British director Michael Winterbottom (The Trip, The Wedding Guest) brings us a sharp-tongued and timely satire in the Headline Gala European Premiere of GREED. The film stars Steve Coogan as Richard ‘Greedy’ McCreadie, a highstreet retail tycoon who throws a lavish, Rome-themed 60th birthday bash to prove he’s still on top after a recent spate of fraud investigations. As guests start arriving, including McCreadie’s ex-wife (Isla Fisher), his empire starts to fall apart at the seams. Featuring a vast ensemble cast that includes Shirley Henderson and David Mitchell, this entertaining and anarchic farce pits humour against the 1%.
Celebrated screenwriter William Nicholson (Les Miserables, Gladiator, Shadowlands) directs Annette Bening and Bill Nighy in the Headline Gala HOPE GAP, a witty divorce drama that depicts a couple in their 60s as they face the end of their marriage after 29 years. Josh O’Connor plays their son, who discovers, on returning to his parents bohemian coastal home for the weekend, that his father has had enough and his bags are packed. Shot with a ravishing sense of design and colour, making the most of its lush English coastline, this is an emotionally astute portrait of a marriage; of regrets uncovered, decisions made too late and the precariousness of hope.
Taika Waititi’s JOJO RABBIT will receive its European Premiere in this exuberant and satirical Headline Gala. Jojo is a game, if somewhat inept, member of the Hitler Youth; his closest friend, an imaginary Adolf Hitler (Waititi, on hilarious form). When he discovers his mother (Scarlett Johansson) has been hiding a young Jewish girl (Thomasin McKenzie,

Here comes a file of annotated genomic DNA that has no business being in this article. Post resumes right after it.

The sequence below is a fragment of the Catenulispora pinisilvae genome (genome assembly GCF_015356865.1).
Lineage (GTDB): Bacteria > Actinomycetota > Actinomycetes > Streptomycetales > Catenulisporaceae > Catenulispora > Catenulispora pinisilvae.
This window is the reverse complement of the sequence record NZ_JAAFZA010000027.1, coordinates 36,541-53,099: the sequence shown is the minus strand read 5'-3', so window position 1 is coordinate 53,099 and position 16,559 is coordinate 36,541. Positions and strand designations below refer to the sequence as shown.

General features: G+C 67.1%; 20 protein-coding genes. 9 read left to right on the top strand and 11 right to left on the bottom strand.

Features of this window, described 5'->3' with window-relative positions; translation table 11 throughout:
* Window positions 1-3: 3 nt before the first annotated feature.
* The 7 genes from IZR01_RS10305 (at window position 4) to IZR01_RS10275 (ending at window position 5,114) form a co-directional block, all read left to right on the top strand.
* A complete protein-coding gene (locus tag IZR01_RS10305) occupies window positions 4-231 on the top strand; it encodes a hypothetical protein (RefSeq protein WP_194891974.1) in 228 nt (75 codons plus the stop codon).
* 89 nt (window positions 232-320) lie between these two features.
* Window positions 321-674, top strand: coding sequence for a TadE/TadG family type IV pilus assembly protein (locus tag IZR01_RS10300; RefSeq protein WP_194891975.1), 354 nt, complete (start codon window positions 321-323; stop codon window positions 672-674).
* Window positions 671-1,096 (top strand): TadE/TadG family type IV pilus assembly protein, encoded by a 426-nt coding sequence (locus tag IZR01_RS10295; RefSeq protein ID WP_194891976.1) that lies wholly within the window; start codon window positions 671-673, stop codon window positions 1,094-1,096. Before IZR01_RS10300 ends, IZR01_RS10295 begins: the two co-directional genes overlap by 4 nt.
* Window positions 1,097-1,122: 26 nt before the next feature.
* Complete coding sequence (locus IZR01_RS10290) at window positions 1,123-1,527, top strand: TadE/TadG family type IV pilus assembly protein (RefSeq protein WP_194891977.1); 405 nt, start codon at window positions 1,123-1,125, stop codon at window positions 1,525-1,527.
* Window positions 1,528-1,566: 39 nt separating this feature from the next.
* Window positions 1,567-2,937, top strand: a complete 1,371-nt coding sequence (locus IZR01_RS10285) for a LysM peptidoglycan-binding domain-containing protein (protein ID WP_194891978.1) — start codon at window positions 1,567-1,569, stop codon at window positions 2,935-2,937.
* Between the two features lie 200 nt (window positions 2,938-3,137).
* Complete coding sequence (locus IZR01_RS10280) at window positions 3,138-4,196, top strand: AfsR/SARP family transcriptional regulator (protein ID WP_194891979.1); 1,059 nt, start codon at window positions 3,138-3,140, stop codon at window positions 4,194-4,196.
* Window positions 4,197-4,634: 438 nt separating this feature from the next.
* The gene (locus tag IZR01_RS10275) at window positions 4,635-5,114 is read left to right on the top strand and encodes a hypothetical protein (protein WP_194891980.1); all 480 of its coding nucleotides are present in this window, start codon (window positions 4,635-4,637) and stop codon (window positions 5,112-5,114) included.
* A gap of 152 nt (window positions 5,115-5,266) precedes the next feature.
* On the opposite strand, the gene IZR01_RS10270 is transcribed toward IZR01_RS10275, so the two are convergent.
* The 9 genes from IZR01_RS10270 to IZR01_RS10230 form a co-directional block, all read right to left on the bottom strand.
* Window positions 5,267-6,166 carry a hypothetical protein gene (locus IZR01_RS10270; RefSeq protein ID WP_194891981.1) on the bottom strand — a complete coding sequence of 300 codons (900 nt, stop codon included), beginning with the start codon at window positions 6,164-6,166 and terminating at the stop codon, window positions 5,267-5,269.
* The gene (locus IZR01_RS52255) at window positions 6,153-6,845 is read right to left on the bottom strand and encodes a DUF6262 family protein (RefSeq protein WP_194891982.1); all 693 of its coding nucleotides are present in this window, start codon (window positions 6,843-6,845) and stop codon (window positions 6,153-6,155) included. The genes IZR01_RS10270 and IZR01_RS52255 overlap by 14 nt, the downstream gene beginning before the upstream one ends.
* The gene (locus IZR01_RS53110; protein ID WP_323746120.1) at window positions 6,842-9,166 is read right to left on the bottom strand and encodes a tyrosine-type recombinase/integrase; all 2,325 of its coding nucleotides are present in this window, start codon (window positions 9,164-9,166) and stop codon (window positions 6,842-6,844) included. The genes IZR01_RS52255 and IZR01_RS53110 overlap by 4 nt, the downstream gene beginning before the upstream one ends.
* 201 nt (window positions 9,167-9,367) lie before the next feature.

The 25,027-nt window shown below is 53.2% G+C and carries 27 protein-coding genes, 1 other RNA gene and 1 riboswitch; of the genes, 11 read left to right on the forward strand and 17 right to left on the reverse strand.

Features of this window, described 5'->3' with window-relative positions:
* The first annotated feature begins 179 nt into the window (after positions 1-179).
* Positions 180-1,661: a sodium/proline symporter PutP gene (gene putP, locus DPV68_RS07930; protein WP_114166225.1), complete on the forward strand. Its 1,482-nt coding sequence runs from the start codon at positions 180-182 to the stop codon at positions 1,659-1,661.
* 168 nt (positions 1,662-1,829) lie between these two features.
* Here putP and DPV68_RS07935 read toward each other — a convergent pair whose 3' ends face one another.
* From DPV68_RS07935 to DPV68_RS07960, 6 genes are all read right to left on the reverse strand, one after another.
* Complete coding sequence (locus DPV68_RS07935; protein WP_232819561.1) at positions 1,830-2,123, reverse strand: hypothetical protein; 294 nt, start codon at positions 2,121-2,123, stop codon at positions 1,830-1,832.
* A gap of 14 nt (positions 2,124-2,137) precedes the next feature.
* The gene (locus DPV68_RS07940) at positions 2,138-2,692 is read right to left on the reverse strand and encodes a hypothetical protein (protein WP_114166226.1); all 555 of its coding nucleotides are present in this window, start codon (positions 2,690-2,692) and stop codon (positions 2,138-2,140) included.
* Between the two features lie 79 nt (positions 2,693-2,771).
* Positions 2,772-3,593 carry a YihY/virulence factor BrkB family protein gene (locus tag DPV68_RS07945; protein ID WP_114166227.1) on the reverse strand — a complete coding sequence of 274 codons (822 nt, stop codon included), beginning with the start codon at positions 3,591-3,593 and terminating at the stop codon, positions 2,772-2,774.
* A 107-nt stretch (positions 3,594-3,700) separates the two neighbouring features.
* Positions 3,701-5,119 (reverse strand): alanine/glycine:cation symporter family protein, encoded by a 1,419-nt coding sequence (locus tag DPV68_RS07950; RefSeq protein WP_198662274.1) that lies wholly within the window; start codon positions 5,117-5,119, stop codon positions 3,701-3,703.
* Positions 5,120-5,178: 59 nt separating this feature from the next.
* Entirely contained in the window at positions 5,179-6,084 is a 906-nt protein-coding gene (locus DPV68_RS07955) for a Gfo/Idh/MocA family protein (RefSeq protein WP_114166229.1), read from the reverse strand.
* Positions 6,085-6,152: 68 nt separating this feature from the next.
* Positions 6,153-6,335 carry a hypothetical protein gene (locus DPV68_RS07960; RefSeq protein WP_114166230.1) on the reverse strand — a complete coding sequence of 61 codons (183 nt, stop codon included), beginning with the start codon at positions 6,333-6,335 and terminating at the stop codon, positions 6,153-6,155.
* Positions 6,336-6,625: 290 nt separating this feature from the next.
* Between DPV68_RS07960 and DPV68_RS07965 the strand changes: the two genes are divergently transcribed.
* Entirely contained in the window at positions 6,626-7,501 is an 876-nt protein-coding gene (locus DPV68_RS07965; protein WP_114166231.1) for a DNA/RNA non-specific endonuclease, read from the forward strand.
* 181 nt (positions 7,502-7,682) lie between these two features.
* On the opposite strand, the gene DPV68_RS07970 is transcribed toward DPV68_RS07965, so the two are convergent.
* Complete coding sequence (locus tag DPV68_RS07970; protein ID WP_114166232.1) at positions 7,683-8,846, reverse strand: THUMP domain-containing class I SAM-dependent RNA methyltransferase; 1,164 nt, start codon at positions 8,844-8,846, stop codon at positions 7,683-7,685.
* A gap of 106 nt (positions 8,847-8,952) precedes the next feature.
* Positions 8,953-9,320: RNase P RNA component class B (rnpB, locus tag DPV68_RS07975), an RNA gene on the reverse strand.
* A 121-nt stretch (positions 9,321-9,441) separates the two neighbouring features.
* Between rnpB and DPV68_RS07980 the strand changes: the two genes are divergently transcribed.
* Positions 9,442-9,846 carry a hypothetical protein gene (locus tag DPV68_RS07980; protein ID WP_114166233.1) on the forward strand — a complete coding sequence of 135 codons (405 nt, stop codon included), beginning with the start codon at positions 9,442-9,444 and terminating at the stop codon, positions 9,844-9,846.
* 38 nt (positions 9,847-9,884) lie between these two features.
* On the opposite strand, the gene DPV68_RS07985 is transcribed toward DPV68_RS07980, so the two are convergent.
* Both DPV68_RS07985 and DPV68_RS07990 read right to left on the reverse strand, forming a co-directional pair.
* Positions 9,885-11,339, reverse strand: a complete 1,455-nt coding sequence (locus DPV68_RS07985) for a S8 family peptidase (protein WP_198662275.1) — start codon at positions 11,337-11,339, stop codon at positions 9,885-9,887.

Leave No Trace) in their house, Jojo must go to war with his own conscience. Tackling the ludicrousness of racism and nationalism, Waititi has also crafted a film of great emotional charge and tenderness. Amongst an illustrious cast of comic greats including Sam Rockwell, Rebel Wilson and Stephen Merchant, Johansson dazzles on screen with one of her most charismatic performances.
This year’s American Airlines Gala, the UK Premiere of THE KING, stars Timothée Chalamet in David Michôd’s (Animal Kingdom, The Rover) visceral portrait of Henry V. The startling transformation undertaken by Hal in Shakespeare’s Henriad series, from the fun-loving prince into the all-powerful monarch, is one of literature’s most acute character studies. Here, Michôd and co-screenwriter and star Joel Edgerton adapt those texts to explore how a reluctant monarch took the crown and found himself embroiled in the very same wars he despised his father for. The superbly talented supporting cast includes Lily-Rose Depp as Catherine, future Queen of England, Ben Mendelsohn as Henry IV and Robert Pattinson as a particularly spicy Dauphin, heir to the French throne.
Matt Damon and Christian Bale star in the UK Premiere of LE MANS ’66, a study of friendship that shaped 1960s motor racing, brimming with old-school Hollywood charm. Working from an excellent script by Jez and John-Henry Butterworth, director James Mangold (Logan) hooks you from the first scene and never lets go.
The May Fair Hotel Gala is MARRIAGE STORY, directed by Noah Baumbach (While We’re Young, Frances Ha) and starring Adam Driver and Scarlett Johansson as an ill-fated couple who are married, have a son and run a theatre company together. Arguably Baumbach’s most personal film to date, MARRIAGE STORY charts the unravelling of their marriage, often with bitter hilarity in even the most desolate of scenes. Baumbach shoots on gorgeous 35mm with a 1.66 aspect ratio that foregrounds performance, often with startling long takes.
FESTIVAL AND STRAND GALAS